IP trolls sue porn-watching Germans

Some Germans are wishing they would have gone with the discount DVDs after receiving letters claiming they owe cash for watching porn online.

You've probably heard of patent trolls. But what about porn trolls? In Germany, 10,000 people are getting letters from a law firm claiming they owe cash for watching pornographic videos online. And unique addresses of computer users are part of the legal filing. 

"They write to them and they say, 'Okay, we know that you've viewed one of a handful of films that our client holds the intellectual property for, so we want you to pay us 250 euros to make future law suits go away,'" explains Cyrus Farivar, the senior business editor of Ars Technica.

So if you do the math, that's 10,000 people being told to pony up about 300 bucks a pop... That's over $3 million this law firm is trying to get for its client in Switzerland, which Farivar says is called the Archive.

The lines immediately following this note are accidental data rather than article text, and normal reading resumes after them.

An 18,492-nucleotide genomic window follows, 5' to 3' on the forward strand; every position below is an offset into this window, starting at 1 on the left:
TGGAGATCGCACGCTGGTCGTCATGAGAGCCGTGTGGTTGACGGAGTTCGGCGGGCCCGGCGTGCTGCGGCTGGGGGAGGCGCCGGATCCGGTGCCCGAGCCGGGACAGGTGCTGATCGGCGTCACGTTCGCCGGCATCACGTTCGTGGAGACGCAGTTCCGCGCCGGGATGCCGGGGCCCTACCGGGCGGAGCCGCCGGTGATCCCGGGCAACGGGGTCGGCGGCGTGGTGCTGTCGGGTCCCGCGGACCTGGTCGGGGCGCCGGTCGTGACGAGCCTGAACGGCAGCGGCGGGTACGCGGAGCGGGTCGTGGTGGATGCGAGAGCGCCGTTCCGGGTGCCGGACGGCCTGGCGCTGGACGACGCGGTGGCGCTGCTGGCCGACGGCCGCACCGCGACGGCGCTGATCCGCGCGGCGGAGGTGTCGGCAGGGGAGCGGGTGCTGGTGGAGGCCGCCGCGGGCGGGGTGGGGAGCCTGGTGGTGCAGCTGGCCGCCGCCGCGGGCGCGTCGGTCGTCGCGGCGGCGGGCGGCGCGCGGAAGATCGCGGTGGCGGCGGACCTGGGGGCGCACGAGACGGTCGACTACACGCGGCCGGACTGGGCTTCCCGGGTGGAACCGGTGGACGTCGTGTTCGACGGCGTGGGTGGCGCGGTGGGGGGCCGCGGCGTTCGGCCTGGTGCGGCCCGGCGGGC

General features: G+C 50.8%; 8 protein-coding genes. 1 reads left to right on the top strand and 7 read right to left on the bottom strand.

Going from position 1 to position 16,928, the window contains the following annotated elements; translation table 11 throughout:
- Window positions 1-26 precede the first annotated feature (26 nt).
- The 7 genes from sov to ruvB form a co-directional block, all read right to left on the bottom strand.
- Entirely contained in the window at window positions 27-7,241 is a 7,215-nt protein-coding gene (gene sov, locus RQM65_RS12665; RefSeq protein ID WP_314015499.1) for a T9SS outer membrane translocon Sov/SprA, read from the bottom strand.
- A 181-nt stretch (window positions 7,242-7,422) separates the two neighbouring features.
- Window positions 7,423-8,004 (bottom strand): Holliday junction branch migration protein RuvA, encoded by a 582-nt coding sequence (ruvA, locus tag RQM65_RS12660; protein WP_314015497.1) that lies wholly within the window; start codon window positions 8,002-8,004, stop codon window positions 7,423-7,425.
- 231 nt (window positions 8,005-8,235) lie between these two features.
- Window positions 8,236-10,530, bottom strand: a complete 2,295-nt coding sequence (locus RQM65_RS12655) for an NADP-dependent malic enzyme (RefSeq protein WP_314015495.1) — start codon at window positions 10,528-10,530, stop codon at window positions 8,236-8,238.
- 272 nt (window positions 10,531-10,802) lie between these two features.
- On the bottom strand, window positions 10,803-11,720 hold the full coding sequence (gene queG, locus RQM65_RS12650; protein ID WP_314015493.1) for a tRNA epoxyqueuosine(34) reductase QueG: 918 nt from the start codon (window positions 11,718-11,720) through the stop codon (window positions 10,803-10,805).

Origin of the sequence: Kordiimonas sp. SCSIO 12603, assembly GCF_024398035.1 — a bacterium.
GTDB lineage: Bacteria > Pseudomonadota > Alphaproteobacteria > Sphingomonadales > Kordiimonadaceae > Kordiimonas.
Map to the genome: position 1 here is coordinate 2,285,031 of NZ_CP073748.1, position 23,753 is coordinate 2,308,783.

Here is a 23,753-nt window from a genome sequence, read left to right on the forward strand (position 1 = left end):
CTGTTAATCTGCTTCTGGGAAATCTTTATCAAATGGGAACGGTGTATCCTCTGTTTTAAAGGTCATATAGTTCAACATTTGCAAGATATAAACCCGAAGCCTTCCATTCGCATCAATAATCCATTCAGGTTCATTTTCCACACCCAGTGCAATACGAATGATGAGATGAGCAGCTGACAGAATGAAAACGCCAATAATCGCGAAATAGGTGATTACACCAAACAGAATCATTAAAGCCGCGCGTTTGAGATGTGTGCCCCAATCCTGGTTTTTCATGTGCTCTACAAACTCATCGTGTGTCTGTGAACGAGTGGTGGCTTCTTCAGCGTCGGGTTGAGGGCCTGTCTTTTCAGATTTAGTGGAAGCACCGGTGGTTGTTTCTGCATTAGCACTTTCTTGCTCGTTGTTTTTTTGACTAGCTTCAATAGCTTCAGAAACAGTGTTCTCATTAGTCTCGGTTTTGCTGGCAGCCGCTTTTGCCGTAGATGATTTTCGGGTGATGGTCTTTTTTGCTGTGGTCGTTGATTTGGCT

"The website of the Archive looks like it was something that somebody slapped together in about 10 minutes," he says. "There is a street address and a phone number in Switzerland. I called that number, it kept ringing and ringing, I didn't even get a voicemail or anything like that."

Now take this out of the world of pornography for a minute, and imagine you, as a viewer, getting charged for watching a YouTube music video somebody else uploaded. While there's not a lot of legal precedent for that, Farivar says whether or not the law firm's case stands up in court, people might still pay just to make it all go away. 

About the author

Ben Johnson is the host of Marketplace Tech.

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